The photo you see here is one of Kristen Jensen’s “Courageous Faces”. This and many other photos of cancer survivors and those in the midst of treatment will blanket the walls of Bernard’s on October 10 telling a story of life, struggle, friendship, and hope.
Here, we couple the many Courageous Faces with their unique stories. We thank each and every one of these ladies for sharing their difficult journey with us.
Occupation: Realtor, Neumann Real Estate (and wife of Ridgefield First Selectman, Rudy Marconi!)
Tell me about when you first learned you had breast cancer
I went for my annual mammography in October 2012. I received a letter in the mail several weeks later stating that something looked as though it needed a follow-up appointment with an ultrasound. I scheduled that appointment within a few days and was told on the table I needed to go and have a biopsy immediately. I did just that and found out that I had breast cancer.
Who did you turn to for support and how was that person or organization supportive?
Fortunately, my husband immediately got involved and learned everything we needed to know about the type of breast cancer I had and attended every appointment with me and asked a ton of questions and took notes at every meeting. I knew I had a great support system with him and ultimately my family and close friends.
Tell me about something someone said or did that helped you through your most difficult days
I thought about this question for a long time and I had very good doctors and surgeons but my husband had the most significant impact on my attitude and ability to stay strong. He was with me in my darkest hours of feeling really sick from the chemo and radiation and always told me I was going to make it and that he was there to make sure I did. Three years later when I had to have a bi-lateral mastectomy he was there every day to handle the extensive care I required because of the complicated surgery.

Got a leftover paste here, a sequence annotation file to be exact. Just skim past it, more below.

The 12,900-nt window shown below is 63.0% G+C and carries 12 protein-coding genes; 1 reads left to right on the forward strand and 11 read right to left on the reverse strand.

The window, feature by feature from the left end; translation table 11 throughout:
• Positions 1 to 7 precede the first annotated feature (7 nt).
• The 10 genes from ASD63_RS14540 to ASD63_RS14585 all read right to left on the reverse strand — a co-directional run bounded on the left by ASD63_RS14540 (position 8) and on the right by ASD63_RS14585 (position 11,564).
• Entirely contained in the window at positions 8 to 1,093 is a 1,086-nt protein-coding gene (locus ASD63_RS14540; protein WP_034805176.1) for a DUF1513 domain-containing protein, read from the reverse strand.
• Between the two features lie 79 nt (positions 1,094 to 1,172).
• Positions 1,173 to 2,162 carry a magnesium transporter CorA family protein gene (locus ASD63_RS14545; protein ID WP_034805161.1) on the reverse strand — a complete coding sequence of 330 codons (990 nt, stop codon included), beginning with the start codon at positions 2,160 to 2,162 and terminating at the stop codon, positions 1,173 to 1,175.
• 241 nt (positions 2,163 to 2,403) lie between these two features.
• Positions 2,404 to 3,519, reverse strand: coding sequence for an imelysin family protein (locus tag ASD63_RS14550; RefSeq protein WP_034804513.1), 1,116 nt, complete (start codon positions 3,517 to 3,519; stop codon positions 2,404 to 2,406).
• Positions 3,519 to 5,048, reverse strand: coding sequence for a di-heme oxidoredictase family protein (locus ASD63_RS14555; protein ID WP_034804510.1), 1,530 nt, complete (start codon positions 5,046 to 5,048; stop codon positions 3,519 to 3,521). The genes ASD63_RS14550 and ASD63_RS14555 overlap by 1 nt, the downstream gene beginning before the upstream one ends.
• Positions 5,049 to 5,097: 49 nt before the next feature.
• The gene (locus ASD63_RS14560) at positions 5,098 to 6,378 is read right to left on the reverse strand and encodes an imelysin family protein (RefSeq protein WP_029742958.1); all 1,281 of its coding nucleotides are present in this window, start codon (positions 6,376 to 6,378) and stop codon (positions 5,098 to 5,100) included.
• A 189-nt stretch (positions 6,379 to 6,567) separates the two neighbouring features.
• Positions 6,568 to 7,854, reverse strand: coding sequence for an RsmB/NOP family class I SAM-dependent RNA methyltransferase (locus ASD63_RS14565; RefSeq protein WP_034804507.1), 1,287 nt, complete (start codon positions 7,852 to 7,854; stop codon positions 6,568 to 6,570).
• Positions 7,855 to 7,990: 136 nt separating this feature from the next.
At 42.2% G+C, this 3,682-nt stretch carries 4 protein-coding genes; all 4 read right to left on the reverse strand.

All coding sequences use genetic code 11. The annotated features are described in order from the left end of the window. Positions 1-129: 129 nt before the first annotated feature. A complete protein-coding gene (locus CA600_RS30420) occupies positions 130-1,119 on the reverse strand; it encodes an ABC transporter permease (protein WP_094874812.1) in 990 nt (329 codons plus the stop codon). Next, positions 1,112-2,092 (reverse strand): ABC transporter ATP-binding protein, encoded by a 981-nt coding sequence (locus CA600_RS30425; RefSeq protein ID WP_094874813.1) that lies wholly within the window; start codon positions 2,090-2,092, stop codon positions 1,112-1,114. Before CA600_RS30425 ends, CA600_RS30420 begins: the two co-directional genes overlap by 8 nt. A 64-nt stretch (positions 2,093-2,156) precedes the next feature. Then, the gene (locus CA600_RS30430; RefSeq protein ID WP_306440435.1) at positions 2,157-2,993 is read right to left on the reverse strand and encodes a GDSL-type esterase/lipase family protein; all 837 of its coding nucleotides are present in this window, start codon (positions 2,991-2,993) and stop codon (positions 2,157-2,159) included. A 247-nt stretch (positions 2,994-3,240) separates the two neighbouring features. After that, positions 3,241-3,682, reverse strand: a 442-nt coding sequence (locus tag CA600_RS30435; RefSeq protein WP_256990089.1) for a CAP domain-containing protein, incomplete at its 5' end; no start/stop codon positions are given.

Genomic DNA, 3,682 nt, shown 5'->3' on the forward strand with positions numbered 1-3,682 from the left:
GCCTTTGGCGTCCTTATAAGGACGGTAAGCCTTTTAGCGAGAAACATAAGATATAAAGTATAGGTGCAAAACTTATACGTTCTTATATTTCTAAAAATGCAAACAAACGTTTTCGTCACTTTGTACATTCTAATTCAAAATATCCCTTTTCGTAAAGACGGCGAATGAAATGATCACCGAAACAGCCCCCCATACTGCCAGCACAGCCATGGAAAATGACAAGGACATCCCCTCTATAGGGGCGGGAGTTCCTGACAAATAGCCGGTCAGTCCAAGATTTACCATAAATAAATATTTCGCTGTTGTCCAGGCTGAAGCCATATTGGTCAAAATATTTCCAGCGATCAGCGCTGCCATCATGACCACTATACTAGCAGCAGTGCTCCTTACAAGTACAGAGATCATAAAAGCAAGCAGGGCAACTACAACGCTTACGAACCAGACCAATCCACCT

Do you look at life differently pre/post breast cancer diagnosis?
There is no question that I totally approach life with a different attitude. I have a much more realistic attitude about insignificant issues that people worry about every day of their lives. I am so capable of knowing what is important in my life and definitely what is no longer important. I want to make sure that my family learns from my cancer that life is uncertain and to make the most of every day.
What message do you have for others who have been diagnosed with breast cancer?
I would wish for every person diagnosed with any form of cancer to reach out to close family and friends. I think most people do not realize how many people want to help with every aspect of someone's health care and journey to wellness. Facilities like Ann's Place is a wonderful, safe place for people going through treatments and for families to learn how best to help their loved ones.